“The Saints need not think because I am familiar with them and am playful and cheerful, that I am ignorant of what is going on. Iniquity of any kind cannot be sustained in the Church, and it will not fare well where I am; for I am determined while I do lead the Church, to lead it right.”
“… I can taste the principles of eternal life, and so can you. They are given to me by the revelations of Jesus Christ; and I know that when I tell you these words of eternal life as they are given to me, you taste them, and I know that you believe them. You say honey is sweet, and so do I. I can also taste the spirit of eternal life. I know that it is good; and when I tell you of these things which were given me by inspiration of the Holy Spirit, you are bound to receive them as sweet, and rejoice more and more. …
“I have intended my remarks for all, both rich and poor, bond and free, great and small. I have no enmity against any man. I love you all; but I hate some of your deeds. I am your best friend, and if persons miss their mark it is their own fault. If I reprove a man, and he hates me, he is a fool; for I love all men, especially these my brethren and sisters.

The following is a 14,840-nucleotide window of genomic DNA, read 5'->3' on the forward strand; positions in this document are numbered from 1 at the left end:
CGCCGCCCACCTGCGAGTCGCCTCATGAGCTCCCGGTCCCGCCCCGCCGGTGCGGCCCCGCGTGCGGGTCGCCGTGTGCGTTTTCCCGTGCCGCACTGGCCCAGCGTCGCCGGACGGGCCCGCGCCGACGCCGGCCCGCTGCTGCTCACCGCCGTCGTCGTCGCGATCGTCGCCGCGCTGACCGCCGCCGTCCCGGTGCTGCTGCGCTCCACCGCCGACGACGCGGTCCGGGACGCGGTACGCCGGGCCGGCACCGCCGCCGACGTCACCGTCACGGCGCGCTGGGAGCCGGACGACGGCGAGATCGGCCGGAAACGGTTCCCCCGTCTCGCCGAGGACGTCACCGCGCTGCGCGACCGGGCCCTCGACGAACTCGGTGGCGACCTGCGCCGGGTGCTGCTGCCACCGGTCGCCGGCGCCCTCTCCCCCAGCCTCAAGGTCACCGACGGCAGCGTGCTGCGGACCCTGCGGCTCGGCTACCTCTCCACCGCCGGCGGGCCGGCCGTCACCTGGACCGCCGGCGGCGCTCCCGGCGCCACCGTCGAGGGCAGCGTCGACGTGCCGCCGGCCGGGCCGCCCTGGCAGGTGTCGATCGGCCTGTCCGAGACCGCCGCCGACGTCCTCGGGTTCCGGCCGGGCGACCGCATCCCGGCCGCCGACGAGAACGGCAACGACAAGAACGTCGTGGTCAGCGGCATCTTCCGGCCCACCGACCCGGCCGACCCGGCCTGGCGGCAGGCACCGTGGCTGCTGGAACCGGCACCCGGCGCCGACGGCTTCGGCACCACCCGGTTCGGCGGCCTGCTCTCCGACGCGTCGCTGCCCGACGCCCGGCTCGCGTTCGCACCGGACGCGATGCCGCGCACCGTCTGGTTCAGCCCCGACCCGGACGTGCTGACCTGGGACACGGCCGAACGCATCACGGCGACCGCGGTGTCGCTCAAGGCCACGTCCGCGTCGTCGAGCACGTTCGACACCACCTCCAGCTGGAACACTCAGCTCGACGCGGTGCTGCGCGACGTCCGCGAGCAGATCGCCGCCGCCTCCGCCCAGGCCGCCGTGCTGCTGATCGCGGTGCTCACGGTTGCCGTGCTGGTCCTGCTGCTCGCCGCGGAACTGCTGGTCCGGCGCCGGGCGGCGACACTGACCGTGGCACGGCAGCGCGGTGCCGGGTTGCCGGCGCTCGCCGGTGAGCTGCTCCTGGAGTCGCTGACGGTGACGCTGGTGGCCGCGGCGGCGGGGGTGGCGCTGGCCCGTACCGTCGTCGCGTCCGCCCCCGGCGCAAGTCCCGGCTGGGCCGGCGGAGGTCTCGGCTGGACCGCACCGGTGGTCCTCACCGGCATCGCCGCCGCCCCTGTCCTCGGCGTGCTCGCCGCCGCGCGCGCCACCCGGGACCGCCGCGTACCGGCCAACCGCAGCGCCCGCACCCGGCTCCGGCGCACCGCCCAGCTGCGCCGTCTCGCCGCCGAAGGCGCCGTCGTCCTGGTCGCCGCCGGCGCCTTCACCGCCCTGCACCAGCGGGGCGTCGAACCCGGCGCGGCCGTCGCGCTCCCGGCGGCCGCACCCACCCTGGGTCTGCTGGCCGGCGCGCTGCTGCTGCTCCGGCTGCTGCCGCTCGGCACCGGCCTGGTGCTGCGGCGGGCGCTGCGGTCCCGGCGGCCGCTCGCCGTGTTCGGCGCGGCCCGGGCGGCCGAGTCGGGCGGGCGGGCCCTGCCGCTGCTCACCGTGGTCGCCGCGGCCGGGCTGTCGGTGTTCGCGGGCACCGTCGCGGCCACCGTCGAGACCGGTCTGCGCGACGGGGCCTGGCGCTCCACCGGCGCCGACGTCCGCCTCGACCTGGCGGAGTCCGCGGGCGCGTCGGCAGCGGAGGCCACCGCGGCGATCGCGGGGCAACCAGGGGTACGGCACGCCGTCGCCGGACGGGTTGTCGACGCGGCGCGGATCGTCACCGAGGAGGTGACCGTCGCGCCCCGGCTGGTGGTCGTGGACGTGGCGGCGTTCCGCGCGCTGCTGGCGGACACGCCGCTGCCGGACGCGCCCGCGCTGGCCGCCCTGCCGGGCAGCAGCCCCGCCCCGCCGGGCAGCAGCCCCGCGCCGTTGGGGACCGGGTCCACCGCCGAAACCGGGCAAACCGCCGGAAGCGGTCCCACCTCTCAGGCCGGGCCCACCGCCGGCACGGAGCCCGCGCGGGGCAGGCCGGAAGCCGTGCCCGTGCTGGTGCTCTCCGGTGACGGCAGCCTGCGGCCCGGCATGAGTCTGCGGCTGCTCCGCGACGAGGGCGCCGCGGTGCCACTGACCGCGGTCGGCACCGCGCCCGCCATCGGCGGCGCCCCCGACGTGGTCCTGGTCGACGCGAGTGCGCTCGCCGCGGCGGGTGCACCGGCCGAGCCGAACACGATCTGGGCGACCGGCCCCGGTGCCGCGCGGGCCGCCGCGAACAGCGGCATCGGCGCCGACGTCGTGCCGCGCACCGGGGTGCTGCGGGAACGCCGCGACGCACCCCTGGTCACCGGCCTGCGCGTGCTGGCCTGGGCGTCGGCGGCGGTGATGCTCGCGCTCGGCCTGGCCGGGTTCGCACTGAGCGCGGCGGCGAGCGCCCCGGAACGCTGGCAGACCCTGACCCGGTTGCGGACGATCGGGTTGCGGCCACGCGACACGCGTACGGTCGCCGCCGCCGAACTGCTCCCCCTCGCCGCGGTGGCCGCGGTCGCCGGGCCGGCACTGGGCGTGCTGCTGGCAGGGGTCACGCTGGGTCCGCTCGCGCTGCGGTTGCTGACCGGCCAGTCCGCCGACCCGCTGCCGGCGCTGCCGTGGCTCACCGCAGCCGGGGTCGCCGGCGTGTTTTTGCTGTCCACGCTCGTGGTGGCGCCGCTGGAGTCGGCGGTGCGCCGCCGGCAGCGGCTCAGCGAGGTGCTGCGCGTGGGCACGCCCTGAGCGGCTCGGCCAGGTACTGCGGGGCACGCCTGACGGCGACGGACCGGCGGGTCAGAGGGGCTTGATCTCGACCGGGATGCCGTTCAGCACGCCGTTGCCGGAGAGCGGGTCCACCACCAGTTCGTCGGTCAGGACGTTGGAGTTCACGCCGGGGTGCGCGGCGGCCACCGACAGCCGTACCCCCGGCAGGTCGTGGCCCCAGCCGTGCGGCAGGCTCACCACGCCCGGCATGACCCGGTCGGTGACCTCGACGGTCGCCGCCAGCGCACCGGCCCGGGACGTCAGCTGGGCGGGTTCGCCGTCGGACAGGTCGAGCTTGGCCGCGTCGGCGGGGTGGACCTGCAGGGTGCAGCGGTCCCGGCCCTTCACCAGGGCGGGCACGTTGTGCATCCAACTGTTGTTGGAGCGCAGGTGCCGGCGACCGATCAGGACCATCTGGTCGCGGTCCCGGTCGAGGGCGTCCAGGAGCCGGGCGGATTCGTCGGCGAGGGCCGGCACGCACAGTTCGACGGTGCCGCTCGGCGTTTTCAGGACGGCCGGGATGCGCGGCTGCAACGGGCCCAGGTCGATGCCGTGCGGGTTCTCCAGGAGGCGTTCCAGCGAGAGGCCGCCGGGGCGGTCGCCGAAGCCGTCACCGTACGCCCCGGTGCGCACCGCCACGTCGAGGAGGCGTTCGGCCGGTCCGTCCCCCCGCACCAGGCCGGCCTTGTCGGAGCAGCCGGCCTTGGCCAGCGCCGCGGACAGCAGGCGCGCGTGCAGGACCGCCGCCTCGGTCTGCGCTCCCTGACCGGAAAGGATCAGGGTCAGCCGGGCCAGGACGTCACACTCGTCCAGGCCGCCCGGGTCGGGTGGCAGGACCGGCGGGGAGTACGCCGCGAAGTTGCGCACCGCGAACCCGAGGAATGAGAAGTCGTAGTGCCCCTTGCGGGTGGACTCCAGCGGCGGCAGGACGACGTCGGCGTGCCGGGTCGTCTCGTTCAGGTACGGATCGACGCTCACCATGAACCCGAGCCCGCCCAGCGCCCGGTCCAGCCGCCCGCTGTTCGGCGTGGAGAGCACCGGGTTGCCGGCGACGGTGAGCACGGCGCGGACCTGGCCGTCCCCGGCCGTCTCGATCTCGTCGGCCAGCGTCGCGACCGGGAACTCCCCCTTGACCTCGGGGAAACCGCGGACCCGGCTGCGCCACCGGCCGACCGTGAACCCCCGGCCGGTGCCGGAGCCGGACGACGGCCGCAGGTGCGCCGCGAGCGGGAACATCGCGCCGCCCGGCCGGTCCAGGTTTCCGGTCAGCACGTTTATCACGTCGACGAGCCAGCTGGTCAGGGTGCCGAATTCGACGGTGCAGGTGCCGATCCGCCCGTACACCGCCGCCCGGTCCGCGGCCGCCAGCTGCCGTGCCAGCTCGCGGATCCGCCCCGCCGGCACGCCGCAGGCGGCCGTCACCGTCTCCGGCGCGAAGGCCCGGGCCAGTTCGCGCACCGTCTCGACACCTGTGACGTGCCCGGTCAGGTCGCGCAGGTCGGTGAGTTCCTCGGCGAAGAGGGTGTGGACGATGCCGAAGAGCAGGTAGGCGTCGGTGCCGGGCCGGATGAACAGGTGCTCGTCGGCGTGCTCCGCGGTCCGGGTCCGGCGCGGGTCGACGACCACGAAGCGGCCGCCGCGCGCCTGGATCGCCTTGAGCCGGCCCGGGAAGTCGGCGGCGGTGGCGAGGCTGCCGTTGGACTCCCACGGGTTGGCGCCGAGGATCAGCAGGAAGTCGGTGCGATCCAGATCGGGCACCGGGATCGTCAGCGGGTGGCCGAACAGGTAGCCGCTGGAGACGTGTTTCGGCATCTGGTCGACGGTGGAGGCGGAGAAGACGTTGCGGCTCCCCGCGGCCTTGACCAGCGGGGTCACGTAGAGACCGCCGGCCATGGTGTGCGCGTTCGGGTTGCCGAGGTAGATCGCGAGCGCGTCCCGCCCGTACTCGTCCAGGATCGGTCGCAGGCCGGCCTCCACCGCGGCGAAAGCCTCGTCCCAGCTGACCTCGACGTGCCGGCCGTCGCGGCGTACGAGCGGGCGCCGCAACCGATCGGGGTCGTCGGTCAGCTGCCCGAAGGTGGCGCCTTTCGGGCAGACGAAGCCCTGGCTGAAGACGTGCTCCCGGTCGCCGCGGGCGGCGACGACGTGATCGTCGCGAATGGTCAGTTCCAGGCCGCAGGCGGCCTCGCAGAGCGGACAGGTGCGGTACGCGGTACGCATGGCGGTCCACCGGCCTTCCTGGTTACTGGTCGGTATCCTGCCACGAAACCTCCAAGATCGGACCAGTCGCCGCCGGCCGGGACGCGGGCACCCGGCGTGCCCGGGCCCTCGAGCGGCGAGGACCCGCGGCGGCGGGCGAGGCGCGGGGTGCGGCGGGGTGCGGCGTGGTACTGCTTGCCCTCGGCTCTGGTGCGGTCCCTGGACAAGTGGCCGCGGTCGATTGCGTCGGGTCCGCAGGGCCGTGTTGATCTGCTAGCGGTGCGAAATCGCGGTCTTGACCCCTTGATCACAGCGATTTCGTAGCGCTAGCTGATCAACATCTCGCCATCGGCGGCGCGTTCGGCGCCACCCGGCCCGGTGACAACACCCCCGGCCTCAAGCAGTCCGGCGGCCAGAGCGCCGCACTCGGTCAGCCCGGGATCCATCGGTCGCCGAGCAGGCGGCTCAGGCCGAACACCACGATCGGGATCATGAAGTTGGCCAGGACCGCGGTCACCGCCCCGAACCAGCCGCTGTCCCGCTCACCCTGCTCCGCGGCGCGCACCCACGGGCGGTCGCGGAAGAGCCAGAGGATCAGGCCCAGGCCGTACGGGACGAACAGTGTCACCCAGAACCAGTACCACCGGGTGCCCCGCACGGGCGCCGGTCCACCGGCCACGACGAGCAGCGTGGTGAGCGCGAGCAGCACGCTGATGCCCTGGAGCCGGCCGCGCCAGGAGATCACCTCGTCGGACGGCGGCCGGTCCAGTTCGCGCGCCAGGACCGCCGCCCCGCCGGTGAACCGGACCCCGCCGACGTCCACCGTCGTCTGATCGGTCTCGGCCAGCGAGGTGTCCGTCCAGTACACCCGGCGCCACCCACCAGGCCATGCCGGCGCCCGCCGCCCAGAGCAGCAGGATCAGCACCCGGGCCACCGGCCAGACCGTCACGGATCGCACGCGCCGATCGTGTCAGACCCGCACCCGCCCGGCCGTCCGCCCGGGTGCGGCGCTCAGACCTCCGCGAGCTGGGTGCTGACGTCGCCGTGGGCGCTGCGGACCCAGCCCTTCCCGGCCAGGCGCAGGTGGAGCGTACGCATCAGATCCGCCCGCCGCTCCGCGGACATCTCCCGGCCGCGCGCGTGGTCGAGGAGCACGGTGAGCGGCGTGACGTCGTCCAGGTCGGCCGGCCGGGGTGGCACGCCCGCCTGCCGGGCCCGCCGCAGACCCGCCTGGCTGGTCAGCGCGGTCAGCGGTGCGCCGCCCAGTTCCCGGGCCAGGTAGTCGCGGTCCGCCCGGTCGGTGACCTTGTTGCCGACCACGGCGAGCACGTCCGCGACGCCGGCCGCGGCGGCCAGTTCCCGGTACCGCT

How do we overcome our mistakes and incorporate needed suggestions into our lives? Is anyone willing to share an example of where they have felt the need to change?
SUMMARY: Prophets love those they serve and desire to lead them well, even if doing so requires reproving them: It’s OK that we make mistakes. We’re expected to as part of our learning process. Mistakes are required for our growth. When we make mistakes, we can dwell in them unproductively, or we can see that we have discovered a new area of growth for us that provides us with more opportunity to learn more about ourselves and overcome challenges.
Overall, what can we learn from the experiences of Joseph Smith? What other good things can we apply to our own lives? What stands out as the main message from this lesson?